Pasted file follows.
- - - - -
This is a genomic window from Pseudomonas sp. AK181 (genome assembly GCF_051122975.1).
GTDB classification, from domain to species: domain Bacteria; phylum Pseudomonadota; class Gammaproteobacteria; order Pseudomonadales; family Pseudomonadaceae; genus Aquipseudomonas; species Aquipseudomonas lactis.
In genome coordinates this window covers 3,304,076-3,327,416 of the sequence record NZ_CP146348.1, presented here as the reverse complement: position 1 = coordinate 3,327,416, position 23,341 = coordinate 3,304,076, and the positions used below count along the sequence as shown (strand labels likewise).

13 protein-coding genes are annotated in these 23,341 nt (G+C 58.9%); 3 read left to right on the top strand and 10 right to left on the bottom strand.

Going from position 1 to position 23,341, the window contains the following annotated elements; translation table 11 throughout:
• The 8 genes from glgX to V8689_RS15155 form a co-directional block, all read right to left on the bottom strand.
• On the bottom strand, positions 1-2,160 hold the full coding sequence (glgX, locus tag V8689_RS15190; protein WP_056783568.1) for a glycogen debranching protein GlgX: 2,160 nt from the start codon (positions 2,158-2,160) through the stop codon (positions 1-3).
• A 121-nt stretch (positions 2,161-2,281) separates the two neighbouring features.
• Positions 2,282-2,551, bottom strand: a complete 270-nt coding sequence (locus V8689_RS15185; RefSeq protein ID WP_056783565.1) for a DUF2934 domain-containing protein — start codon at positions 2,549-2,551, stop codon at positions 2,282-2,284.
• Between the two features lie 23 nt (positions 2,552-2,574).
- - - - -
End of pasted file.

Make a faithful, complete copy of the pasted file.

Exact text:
This is a genomic window from Pseudomonas sp. AK181 (genome assembly GCF_051122975.1).
GTDB classification, from domain to species: domain Bacteria; phylum Pseudomonadota; class Gammaproteobacteria; order Pseudomonadales; family Pseudomonadaceae; genus Aquipseudomonas; species Aquipseudomonas lactis.
In genome coordinates this window covers 3,304,076-3,327,416 of the sequence record NZ_CP146348.1, presented here as the reverse complement: position 1 = coordinate 3,327,416, position 23,341 = coordinate 3,304,076, and the positions used below count along the sequence as shown (strand labels likewise).

13 protein-coding genes are annotated in these 23,341 nt (G+C 58.9%); 3 read left to right on the top strand and 10 right to left on the bottom strand.

Going from position 1 to position 23,341, the window contains the following annotated elements; translation table 11 throughout:
• The 8 genes from glgX to V8689_RS15155 form a co-directional block, all read right to left on the bottom strand.
• On the bottom strand, positions 1-2,160 hold the full coding sequence (glgX, locus tag V8689_RS15190; protein WP_056783568.1) for a glycogen debranching protein GlgX: 2,160 nt from the start codon (positions 2,158-2,160) through the stop codon (positions 1-3).
• A 121-nt stretch (positions 2,161-2,281) separates the two neighbouring features.
• Positions 2,282-2,551, bottom strand: a complete 270-nt coding sequence (locus V8689_RS15185; RefSeq protein ID WP_056783565.1) for a DUF2934 domain-containing protein — start codon at positions 2,549-2,551, stop codon at positions 2,282-2,284.
• Between the two features lie 23 nt (positions 2,552-2,574).